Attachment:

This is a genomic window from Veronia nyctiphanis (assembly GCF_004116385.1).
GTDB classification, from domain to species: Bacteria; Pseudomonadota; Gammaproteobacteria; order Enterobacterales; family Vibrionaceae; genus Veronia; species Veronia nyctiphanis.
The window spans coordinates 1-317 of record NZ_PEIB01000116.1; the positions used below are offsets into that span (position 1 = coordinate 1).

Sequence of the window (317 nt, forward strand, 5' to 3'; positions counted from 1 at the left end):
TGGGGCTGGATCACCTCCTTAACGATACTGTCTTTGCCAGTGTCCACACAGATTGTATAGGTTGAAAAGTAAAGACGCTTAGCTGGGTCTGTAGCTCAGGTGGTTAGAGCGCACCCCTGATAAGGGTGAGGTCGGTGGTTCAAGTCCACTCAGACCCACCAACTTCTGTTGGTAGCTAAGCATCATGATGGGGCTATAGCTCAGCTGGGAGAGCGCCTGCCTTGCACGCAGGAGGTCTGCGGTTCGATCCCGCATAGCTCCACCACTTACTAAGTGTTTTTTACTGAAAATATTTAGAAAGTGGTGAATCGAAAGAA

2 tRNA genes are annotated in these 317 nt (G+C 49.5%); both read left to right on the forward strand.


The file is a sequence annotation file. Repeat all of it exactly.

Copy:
This is a genomic window from Veronia nyctiphanis (assembly GCF_004116385.1).
GTDB classification, from domain to species: Bacteria; Pseudomonadota; Gammaproteobacteria; order Enterobacterales; family Vibrionaceae; genus Veronia; species Veronia nyctiphanis.
The window spans coordinates 1-317 of record NZ_PEIB01000116.1; the positions used below are offsets into that span (position 1 = coordinate 1).

Sequence of the window (317 nt, forward strand, 5' to 3'; positions counted from 1 at the left end):
TGGGGCTGGATCACCTCCTTAACGATACTGTCTTTGCCAGTGTCCACACAGATTGTATAGGTTGAAAAGTAAAGACGCTTAGCTGGGTCTGTAGCTCAGGTGGTTAGAGCGCACCCCTGATAAGGGTGAGGTCGGTGGTTCAAGTCCACTCAGACCCACCAACTTCTGTTGGTAGCTAAGCATCATGATGGGGCTATAGCTCAGCTGGGAGAGCGCCTGCCTTGCACGCAGGAGGTCTGCGGTTCGATCCCGCATAGCTCCACCACTTACTAAGTGTTTTTTACTGAAAATATTTAGAAAGTGGTGAATCGAAAGAA

2 tRNA genes are annotated in these 317 nt (G+C 49.5%); both read left to right on the forward strand.